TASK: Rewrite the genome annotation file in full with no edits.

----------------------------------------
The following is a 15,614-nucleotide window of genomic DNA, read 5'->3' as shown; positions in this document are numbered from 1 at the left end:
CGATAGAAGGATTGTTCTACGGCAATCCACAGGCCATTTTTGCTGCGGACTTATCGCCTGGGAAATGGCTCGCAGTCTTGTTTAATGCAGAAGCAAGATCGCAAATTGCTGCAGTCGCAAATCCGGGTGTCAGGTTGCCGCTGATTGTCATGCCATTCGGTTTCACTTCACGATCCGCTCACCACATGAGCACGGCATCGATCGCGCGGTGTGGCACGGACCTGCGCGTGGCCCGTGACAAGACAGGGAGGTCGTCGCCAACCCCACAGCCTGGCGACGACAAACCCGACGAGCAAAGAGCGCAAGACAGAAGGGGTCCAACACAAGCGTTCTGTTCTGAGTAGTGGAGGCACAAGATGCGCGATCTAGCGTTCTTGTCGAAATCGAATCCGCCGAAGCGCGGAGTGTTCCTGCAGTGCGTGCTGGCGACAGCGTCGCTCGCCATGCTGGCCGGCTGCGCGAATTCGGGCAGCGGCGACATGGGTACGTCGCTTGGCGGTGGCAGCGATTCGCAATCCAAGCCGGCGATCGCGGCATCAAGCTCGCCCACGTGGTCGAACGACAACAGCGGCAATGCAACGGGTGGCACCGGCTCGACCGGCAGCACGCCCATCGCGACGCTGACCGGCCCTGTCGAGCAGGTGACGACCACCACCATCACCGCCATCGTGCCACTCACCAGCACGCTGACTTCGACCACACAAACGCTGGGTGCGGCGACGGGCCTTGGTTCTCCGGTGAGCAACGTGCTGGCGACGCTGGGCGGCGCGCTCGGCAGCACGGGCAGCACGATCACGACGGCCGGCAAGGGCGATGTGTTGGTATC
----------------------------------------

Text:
The following is a 15,614-nucleotide window of genomic DNA, read 5'->3' as shown; positions in this document are numbered from 1 at the left end:
CGATAGAAGGATTGTTCTACGGCAATCCACAGGCCATTTTTGCTGCGGACTTATCGCCTGGGAAATGGCTCGCAGTCTTGTTTAATGCAGAAGCAAGATCGCAAATTGCTGCAGTCGCAAATCCGGGTGTCAGGTTGCCGCTGATTGTCATGCCATTCGGTTTCACTTCACGATCCGCTCACCACATGAGCACGGCATCGATCGCGCGGTGTGGCACGGACCTGCGCGTGGCCCGTGACAAGACAGGGAGGTCGTCGCCAACCCCACAGCCTGGCGACGACAAACCCGACGAGCAAAGAGCGCAAGACAGAAGGGGTCCAACACAAGCGTTCTGTTCTGAGTAGTGGAGGCACAAGATGCGCGATCTAGCGTTCTTGTCGAAATCGAATCCGCCGAAGCGCGGAGTGTTCCTGCAGTGCGTGCTGGCGACAGCGTCGCTCGCCATGCTGGCCGGCTGCGCGAATTCGGGCAGCGGCGACATGGGTACGTCGCTTGGCGGTGGCAGCGATTCGCAATCCAAGCCGGCGATCGCGGCATCAAGCTCGCCCACGTGGTCGAACGACAACAGCGGCAATGCAACGGGTGGCACCGGCTCGACCGGCAGCACGCCCATCGCGACGCTGACCGGCCCTGTCGAGCAGGTGACGACCACCACCATCACCGCCATCGTGCCACTCACCAGCACGCTGACTTCGACCACACAAACGCTGGGTGCGGCGACGGGCCTTGGTTCTCCGGTGAGCAACGTGCTGGCGACGCTGGGCGGCGCGCTCGGCAGCACGGGCAGCACGATCACGACGGCCGGCAAGGGCGATGTGTTGGTATC